The easiest way to self-assess for adequate hydration is to pay attention to the color of your urine. Darker yellow or brown urine signals that you should focus on replenishing hydration levels within the body, while pale yellow urine signifies adequate hydration. Clear urine should not be the goal, as this can signify overhydration or fluid overload, which can result in dangerous electrolyte imbalances.

Another method of hydration self-assessment is to compare your weights both pre- and post-training to determine how much fluids you should replenish.

Hydration Tips:

●  2-3 hours before training: sip on at least 1 water bottle

●  15-60 minutes before training: drink around half of a water bottle/sports drink and take your pre-training weight

●  During training: drink at least 1 water bottle/sports drink for each hour of training

●  After training: deduct your post-training weight from your pre-training weight, and drink 1 water bottle or sports drink for every pound of body weight lost

●  Sip, don’t chug, your water!

Optimizing Hydration at LA Galaxy1,2,5

At LA Galaxy, we offer a customizable electrolyte-carbohydrate sports drink from Herbalife24® called CR7 Drive. This electrolyte beverage is often consumed prior to, during, and/or after training depending on individual needs and preferences. We provide a team favorite slushie containing Herbalife24® CR7 Drive. The ice reduces core body temperature, and the CR7 Drive contains electrolytes to help refuel after training.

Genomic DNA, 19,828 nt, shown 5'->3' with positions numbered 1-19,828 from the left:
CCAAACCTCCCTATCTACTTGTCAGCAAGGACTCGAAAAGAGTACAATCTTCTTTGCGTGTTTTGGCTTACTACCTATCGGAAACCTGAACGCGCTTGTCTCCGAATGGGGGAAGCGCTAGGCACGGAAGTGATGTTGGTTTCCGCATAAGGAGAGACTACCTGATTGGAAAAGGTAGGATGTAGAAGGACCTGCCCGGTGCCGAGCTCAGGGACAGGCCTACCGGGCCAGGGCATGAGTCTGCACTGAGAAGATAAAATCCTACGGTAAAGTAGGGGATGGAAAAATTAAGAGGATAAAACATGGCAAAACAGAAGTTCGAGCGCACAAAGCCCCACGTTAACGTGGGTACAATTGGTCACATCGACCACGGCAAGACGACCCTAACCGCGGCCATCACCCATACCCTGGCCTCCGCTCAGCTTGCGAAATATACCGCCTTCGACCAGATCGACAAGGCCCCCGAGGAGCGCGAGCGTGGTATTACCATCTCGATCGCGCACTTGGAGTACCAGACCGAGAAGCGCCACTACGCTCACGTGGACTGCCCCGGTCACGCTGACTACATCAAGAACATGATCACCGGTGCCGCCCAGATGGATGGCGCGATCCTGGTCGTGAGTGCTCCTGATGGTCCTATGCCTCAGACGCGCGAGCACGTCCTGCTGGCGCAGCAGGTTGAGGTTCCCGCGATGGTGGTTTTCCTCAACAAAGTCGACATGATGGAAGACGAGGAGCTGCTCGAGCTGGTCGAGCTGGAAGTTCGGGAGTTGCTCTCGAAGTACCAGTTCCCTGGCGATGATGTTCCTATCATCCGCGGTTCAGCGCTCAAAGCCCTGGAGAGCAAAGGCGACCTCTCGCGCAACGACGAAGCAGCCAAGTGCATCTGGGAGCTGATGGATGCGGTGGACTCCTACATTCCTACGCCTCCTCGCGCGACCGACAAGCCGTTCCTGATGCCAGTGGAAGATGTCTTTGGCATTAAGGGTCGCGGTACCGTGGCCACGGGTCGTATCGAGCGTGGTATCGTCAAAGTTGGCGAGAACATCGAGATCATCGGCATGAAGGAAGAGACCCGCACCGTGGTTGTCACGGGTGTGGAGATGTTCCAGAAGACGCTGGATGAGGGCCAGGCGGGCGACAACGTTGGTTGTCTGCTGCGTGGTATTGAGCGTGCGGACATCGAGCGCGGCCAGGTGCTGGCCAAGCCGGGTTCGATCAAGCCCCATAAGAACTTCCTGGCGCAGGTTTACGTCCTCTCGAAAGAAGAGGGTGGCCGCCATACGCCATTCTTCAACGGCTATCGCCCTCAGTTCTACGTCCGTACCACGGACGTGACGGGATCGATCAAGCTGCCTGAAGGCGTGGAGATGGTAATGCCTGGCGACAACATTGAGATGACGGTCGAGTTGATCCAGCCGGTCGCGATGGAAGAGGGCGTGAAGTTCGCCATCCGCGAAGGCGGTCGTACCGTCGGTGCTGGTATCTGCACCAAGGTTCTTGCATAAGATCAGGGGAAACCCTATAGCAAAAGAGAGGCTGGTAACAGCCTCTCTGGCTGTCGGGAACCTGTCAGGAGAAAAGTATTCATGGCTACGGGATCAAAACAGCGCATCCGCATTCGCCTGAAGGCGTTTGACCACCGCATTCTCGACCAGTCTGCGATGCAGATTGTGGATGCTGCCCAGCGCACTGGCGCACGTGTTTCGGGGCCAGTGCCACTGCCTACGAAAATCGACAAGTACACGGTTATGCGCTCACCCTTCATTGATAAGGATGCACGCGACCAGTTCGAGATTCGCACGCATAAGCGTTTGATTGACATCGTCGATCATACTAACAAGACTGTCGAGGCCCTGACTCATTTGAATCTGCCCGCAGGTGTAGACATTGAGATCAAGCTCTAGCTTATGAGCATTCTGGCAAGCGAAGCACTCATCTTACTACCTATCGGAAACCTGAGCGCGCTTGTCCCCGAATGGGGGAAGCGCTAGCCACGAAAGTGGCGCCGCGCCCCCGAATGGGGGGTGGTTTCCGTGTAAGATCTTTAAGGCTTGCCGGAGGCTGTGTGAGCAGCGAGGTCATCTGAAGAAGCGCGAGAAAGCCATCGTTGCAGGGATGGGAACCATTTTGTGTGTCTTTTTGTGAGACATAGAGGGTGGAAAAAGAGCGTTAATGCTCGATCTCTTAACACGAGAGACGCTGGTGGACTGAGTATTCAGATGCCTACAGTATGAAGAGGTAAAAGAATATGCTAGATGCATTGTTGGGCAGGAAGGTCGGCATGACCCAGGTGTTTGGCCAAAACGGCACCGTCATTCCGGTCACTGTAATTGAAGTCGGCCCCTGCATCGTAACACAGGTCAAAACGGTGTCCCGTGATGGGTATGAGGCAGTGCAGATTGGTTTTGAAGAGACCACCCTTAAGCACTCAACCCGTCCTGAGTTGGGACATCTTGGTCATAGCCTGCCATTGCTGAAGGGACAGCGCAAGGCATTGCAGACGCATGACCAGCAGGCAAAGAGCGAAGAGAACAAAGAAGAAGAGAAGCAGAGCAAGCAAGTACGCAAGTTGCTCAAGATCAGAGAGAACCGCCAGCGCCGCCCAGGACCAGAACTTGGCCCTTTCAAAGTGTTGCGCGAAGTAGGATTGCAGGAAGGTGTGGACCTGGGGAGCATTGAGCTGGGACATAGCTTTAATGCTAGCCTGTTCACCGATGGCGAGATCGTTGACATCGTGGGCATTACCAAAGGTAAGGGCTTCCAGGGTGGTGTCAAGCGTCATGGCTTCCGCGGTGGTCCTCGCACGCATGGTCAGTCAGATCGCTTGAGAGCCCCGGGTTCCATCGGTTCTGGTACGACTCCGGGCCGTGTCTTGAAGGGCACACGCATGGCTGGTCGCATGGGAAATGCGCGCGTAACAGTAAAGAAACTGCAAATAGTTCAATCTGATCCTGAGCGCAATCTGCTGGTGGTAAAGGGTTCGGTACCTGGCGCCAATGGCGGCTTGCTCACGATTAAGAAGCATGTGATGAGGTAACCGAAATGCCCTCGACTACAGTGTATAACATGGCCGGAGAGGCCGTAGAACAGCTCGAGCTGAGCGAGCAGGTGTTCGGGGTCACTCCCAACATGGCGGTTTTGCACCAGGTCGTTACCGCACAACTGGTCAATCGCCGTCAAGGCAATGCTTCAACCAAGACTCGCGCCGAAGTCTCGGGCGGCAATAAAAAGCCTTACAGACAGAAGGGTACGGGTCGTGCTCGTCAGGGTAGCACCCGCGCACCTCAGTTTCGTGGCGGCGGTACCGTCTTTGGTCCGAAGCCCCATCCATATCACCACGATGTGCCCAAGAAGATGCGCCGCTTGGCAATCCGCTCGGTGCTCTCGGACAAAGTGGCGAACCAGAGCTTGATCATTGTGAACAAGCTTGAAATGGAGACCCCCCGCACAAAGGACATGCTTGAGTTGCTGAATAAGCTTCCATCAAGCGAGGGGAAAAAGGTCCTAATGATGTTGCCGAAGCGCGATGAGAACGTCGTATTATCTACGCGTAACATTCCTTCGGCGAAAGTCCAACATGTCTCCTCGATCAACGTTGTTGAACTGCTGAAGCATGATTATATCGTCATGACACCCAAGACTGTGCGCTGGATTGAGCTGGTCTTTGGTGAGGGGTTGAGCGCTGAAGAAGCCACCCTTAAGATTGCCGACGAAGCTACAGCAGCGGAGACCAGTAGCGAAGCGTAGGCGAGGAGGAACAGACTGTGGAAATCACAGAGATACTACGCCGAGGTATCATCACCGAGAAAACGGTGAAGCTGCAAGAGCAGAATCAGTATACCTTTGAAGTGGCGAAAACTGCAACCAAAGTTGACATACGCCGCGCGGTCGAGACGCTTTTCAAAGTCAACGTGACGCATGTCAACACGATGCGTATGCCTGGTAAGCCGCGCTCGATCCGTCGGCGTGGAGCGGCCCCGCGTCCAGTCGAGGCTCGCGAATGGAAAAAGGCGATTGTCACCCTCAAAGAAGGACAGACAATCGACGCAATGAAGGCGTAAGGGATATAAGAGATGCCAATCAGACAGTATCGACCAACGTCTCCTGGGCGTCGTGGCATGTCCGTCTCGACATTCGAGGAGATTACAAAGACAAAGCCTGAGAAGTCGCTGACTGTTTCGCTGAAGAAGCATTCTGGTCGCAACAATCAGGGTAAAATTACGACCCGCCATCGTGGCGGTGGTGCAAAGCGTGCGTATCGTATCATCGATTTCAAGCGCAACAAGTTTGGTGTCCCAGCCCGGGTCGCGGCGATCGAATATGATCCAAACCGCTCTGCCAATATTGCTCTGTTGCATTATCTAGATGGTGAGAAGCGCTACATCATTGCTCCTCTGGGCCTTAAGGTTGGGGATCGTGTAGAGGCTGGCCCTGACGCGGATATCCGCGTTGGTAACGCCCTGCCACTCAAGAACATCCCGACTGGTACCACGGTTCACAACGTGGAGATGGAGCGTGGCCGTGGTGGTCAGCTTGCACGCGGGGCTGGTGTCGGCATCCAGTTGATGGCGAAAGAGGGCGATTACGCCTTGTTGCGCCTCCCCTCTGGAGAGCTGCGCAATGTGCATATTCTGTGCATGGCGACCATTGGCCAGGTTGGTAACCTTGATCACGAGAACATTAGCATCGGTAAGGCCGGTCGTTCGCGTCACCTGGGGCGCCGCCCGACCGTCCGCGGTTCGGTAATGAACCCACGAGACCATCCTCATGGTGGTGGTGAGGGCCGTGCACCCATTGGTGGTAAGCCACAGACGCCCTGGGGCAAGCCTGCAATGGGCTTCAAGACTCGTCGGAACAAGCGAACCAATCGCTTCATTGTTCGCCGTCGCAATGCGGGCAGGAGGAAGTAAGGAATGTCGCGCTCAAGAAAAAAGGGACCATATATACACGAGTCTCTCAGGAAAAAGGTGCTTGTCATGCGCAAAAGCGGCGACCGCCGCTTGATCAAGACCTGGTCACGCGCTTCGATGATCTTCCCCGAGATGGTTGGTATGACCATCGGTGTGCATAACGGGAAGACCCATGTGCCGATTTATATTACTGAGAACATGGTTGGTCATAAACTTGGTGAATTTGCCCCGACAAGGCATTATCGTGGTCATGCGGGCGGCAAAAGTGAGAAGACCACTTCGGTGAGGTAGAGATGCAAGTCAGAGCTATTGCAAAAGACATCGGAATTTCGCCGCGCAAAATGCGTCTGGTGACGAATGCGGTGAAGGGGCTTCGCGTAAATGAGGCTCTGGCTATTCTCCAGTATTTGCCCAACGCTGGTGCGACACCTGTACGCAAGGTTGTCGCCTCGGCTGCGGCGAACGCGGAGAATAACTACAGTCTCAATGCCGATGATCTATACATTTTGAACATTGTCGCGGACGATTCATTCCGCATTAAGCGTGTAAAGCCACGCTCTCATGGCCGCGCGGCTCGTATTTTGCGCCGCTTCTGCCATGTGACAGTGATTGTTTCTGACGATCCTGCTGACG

We also promote the consumption of hydrating foods with high water and electrolyte content (watery fruits and vegetables, salt) at our daily Training Table, as well as encourage the athletes to pay attention to their thirst cues and any other signs of underhydration.

A couple of days prior to match day, we also assess the hydration status of the athletes via urine specific gravity (USG) testing and body composition testing using bioelectrical impedance analysis. The combination of these two tests performed on a regular basis allows sports dietitians to assess body water content and then provide personalized recommendations to help optimize hydration prior to matchday.


1. Liska D, Mah E, Brisbois T, Barrios PL, Baker LB, Spriet LL. Narrative review of hydration and selected health outcomes in the general population. Nutrients. 2019;11(1):70. Published 2019 Jan 1. doi:10.3390/nu11010070

2. McDermott BP, Anderson SA, Armstrong LE, et al. National Athletic Trainers’ Association position statement: Fluid replacement for the physically active. J Athl Train. 2017;52(9):877-895. doi:10.4085/1062-6050-52.9.02

3. Pellicer-Caller R, Vaquero-Cristóbal R, González-Gálvez N, Abenza-Cano L, Horcajo J, de la Vega-Marcos R. Influence of exogenous factors related to nutritional and hydration strategies and environmental conditions on fatigue in endurance sports: A systematic review with meta-analysis. Nutrients. 2023;15(12):2700. Published 2023 Jun 9. doi:10.3390/nu15122700

4. Dube A, Gouws C, Breukelman G. Effects of hypohydration and fluid balance in athletes' cognitive performance: a systematic review. Afr Health Sci. 2022;22(1):367-376. doi:10.4314/ahs.v22i1.45

5. Cheuvront SN, Sawka MN. Hydration assessment of athletes. Gatorade Sports Science Institute. 2006.